What is Moyamoya Disease?
Moyamoya disease is a rare and progressive disorder. According to the National Institute of Neurological Disorders and Stroke, it is caused by blocked arteries at the base of the brain in an area called the base ganglia. Moyamoya was first described in Japan in the 1960s and, in Japanese, its name means "puff of smoke", which describes how the tangle of blocked arteries appear in an x-ray. Since its original description in the 1960s, Moyamoya has also been found in the US, Europe, Australia, and Africa.
Primarily, Moyamoya affects children, with a stroke or recurrent transient ischemic attacks (TIA) appearing as the first symptom. These symptoms are often accompanied by paralysis affecting one side of the body, muscular weakness, or seizures. Moyamoya also affects adults, who - due to recurring blood clots in the affected brain vessels - experience a hemorrhagic stroke. Some other symptoms include disturbed consciousness, speech deficits, sensory/cognitive impairments, involuntary movements, and vision problems.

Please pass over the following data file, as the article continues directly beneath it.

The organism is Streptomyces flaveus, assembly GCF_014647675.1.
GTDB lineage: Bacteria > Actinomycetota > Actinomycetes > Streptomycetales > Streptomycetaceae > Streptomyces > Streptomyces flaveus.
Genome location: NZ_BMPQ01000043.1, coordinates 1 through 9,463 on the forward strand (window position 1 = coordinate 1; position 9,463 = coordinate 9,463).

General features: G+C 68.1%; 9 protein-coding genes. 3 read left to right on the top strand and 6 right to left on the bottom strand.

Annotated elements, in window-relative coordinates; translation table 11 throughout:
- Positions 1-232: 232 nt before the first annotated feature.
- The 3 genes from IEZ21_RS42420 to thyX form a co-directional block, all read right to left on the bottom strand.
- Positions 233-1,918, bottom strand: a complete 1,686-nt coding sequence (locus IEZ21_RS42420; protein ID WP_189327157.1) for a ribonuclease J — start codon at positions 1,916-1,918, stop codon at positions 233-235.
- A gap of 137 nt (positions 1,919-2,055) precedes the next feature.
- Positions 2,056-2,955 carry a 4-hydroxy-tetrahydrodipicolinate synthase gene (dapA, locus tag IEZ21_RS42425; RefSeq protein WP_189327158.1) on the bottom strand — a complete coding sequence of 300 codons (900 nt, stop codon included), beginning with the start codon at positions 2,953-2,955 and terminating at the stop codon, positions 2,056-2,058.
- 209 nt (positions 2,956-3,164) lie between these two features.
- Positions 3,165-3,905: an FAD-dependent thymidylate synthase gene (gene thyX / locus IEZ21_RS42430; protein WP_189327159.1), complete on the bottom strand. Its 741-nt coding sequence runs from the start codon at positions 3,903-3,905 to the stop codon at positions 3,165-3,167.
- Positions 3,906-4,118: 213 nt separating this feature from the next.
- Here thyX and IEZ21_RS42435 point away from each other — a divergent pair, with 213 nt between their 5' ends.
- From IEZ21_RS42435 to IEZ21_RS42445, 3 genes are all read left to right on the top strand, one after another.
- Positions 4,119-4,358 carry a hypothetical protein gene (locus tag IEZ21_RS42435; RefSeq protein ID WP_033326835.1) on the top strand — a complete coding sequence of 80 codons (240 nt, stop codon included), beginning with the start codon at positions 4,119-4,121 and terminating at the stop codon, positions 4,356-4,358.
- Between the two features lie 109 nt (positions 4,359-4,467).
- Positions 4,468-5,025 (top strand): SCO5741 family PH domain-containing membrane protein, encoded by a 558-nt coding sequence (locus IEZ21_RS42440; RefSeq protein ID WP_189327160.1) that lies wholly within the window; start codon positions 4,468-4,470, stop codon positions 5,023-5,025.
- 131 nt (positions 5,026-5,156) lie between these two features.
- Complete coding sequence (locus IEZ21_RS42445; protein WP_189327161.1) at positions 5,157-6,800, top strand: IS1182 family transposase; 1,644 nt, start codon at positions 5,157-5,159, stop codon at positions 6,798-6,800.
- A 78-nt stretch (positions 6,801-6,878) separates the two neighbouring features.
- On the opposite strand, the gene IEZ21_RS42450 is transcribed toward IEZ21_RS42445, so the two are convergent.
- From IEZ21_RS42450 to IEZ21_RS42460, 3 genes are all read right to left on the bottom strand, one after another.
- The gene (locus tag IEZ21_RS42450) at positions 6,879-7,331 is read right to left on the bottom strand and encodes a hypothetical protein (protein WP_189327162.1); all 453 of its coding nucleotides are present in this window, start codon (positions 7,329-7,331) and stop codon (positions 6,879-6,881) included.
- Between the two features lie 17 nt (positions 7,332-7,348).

Currently, there are several types of revascularization surgery that can help the blood flow to the brain. Usually, children respond better to the surgery than do adults. Without treatment, Moyamoya disease can be fatal.
The following organizations can provide more information on Moyamoya and clinic trials, as well as provide support to people with Moyamoya and their families.
- The National Institute of Neurological Disorders and Stroke (NINDS) provides information on Moyamoya disease. They also conduct clinical trials from time to time, so check their clinical trials page regularly. The staff at NINDS can be reached via phone at 800/352-9424.
- The National Organization for Rare Disorders (NORD) also provides information on Moyamoya disease. To learn more about Moyamoya or about their clinical trials and research, you can contact them via email at email@example.com or you can call 800/999-6673.
- Moyamoya.com provides support for people with Moyamoya and their families via message boards and live chat.